In New York last week for the sculpture’s unveiling, Kher was laid low by symptoms of long Covid, but still managed an interview on site. While we spoke, her family was waiting nearby, including her husband, the celebrated sculptor Subodh Gupta. Though their practices are separate, the two form an influential couple in Indian art.
(Gupta faced allegations of sexual misconduct in 2018; he sued the anonymous Instagram account that relayed the accusations for defamation, dropping the case in 2020 after Indian courts enforced a gag on some related coverage in India, and the account removed the posts. Kher declined to comment.)
Kher, 53, was born and raised in Britain, in an Indian immigrant family. She studied painting and design at Middlesex Polytechnic and Newcastle Polytechnic. She has lived in India since 1992, with her current studio in the suburbs of Delhi. She has since shown widely, represented in India and internationally by prestigious galleries.
Her work is versatile — spanning sculpture, collage, installation and more — and distinctive for its deft, even poetic employment of found objects and its variations on motifs from Indian culture. The bindi — the dot-like forehead ornament — is perhaps her most famous signature, applied and multiplied onto sculptures and abstract paintings.
“Ancestor” appears bindi-less — but look close and there is a faint hint on its main forehead. “We toned it down,” Kher said. “For me the bindi is a metaphysical side of the third eye. It’s your inner consciousness — do you have yours? She doesn’t need to show that she has it.”
It was in Kochi, Kerala, that Kher came across the clay figurines called Golu dolls, in small markets in the city in 2014. They represent gods and demigods but also common objects and are ephemeral, placed in homes and temples during holidays. She purchased a large number from a local dealer but many arrived broken. At first upset by the damage, she said, she ended up inspired.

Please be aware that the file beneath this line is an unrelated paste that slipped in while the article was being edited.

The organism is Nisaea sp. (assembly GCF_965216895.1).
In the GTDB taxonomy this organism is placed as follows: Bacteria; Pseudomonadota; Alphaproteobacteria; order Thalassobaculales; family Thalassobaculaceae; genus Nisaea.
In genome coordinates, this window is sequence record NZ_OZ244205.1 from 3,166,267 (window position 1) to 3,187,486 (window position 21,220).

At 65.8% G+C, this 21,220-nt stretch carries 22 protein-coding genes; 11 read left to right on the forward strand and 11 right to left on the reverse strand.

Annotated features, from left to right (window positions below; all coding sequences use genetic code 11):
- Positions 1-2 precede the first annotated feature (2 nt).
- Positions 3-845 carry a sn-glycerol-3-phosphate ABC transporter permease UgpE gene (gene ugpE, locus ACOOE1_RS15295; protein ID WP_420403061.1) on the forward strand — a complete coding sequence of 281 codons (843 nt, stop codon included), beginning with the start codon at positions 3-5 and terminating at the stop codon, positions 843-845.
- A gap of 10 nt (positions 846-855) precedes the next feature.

“I started to repair things,” she said — along the lines of the Japanese concept of kintsugi, in which repair creates new life. “The repair is part of the timeworn history of an object that shows its life, its stories.” Soon she was creating hybrids, buoyed by Indian concepts like Ardhanarishvara, a half-male half-female divine composite. The works were then fixed with wax and given concrete and brass pedestals. She called them the “Intermediaries.”
“Ancestor” is a monumental version of a work in the series called “Artemis.” The process involved 3-D scanning, the production of an enlarged mold, and lost-wax bronze casting. Fire and pigmented patina produce its timeworn aspect.
She drew attention to a feature of the work not visible from the front — a rounded section, low to the ground, that attaches to the statue’s left leg. It evokes a clinging toddler, she said, while creating an “element of abstraction” in the sculpture and a space where a small child can wriggle through and play.
Motherhood, she said, is a continuous transmission of memory. “Woman to woman, mother to daughter, what are the murmurs that we carry from each other?”
After its run here, the work will go to the collector Kiran Nadar’s museum of modern and contemporary Indian art in Delhi. By then, Kher said, she’ll be onto something new: Having been forced by long Covid to attenuate her workaholic tendencies, she envisions a slower pace — and a return, after two decades, to painting.
As for crisis in India and the world, she offered philosophy. “These trees have been here longer than we have been around,” she said, looking to Central Park. “They’ve watched countless arguments, politicians, members of power come in and out. And they’re still standing.”
Bharti Kher: Ancestor
Through Aug. 27, 2023, Doris C. Freedman Plaza, Central Park, Manhattan,